Dupuytren’s Contracture

What is Dupuytren’s contracture?

Dupuytren’s contracture is a hand deformity that usually develops over years.

The condition affects a layer of tissue that lies under the skin of your palm. Knots of tissue form under the skin — eventually creating a thick cord that can pull one or more fingers into a bent position.

The affected fingers can’t be straightened completely, which can complicate everyday activities such as placing your hands in your pockets, putting on gloves or shaking hands.

Dupuytren’s disease mainly affects the ring finger and little finger, and occurs most often in older men of Northern European descent.

Dupuytren’s contracture causes include some of the following:

  • Alcoholism
  • Anti-seizure medications
  • Diabetes Mellitis
  • Eastern European/ Viking background
  • Family history
  • HIV
  • Having similar contracture in the feet (Ledderhose’s disease)
  • Working with vibration equipment long-term

What is the initial clinical sign of Dupuytren’s contracture symptoms?

Initially, lumps will form in palm of hand known as “nodules”. After time, small nodules join up to form a longer “chord”.

At this point there may be no symptoms other than stiffness in the fingers and a bumpy appearance of the palm or the finger.

After time, the chords start to contract causing the fingers to bend with a clenched pinkie or ring finger, which cannot be straightened out. You’ll experience difficulty picking up large objects or putting your hands in your pocket, as well as shaking hands or wearing gloves.

Dupuytren’s contracture can sometimes be confused with symptoms for trigger finger.

How is Dupuytren’s contracture diagnosed?

A diagnosis for Dupuytren’s contracture requires a clinical examination. Your doctor will need to examine your hands in order to make the diagnosis. Generally, there are no x-rays required, and an ultrasound is rarely used.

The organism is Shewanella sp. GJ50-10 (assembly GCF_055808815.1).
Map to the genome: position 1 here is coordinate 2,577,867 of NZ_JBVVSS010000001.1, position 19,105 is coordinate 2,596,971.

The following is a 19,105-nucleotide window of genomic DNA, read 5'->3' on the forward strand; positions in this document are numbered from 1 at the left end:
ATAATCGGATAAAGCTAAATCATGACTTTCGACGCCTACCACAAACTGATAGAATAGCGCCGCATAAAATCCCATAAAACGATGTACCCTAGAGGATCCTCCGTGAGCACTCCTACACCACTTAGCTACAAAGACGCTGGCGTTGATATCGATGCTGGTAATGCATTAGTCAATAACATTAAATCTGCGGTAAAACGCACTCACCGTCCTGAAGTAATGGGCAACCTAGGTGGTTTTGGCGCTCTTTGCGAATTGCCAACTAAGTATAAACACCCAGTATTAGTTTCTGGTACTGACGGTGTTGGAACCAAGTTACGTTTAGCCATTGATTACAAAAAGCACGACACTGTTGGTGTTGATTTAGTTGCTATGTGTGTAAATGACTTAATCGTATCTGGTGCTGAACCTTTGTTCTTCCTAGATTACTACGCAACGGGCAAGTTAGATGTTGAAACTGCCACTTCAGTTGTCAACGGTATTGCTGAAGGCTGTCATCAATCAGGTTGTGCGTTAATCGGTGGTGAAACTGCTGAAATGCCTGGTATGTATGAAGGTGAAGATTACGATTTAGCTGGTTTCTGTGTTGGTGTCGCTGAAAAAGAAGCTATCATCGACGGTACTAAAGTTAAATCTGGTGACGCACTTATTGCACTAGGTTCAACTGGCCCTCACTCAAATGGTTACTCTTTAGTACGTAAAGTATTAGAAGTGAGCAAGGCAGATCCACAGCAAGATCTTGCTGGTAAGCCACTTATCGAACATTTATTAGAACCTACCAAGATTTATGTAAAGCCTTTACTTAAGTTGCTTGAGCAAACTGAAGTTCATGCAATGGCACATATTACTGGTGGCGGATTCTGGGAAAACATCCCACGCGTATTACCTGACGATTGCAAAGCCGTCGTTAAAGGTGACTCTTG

Dupuytren’s contracture treatment

Treatments are generally measured on the level of discomfort that a patient has. If the pain is impacting severely on the quality of life then Xiaflex Injections are recommended.

Once Dupuytren’s contracture has reached a point where it affects activities of daily living (such as, the bent finger getting stuck in clothing), surgery can be considered. by a hand specialist.

Dupuytren’s contracture surgery involves removing the diseased cords and nodules under the skin and mobilizing the fingers as soon as possible. Typically, Dupuytren’s contracture has a high rate of recurrence and it is not uncommon for patients to need the same procedure in a few years.

Dupuytren’s contracture surgery recovery time

A few points on surgery recovery for Dupuytren’s Contracture:

  • After surgery, one hospital night stay is recommended.
  • Surgical wounds take longer to heal especially if Dupuytren’s disease was severe. Anywhere between 2-6 weeks
  • You won’t be able to wet your hand for 3-4 weeks after surgery
  • Your fingers will be sore, swollen and stiff to start with post-surgery, with functioning returns with the help of hand therapy and Dupuytren’s contracture exercises, only after 2-3 months
  • Severe cases will need a night time splint to be worn up to 6 months after surgery. You’ll be able to use your hand for most day to day activity by 3 months unless the disease is severe

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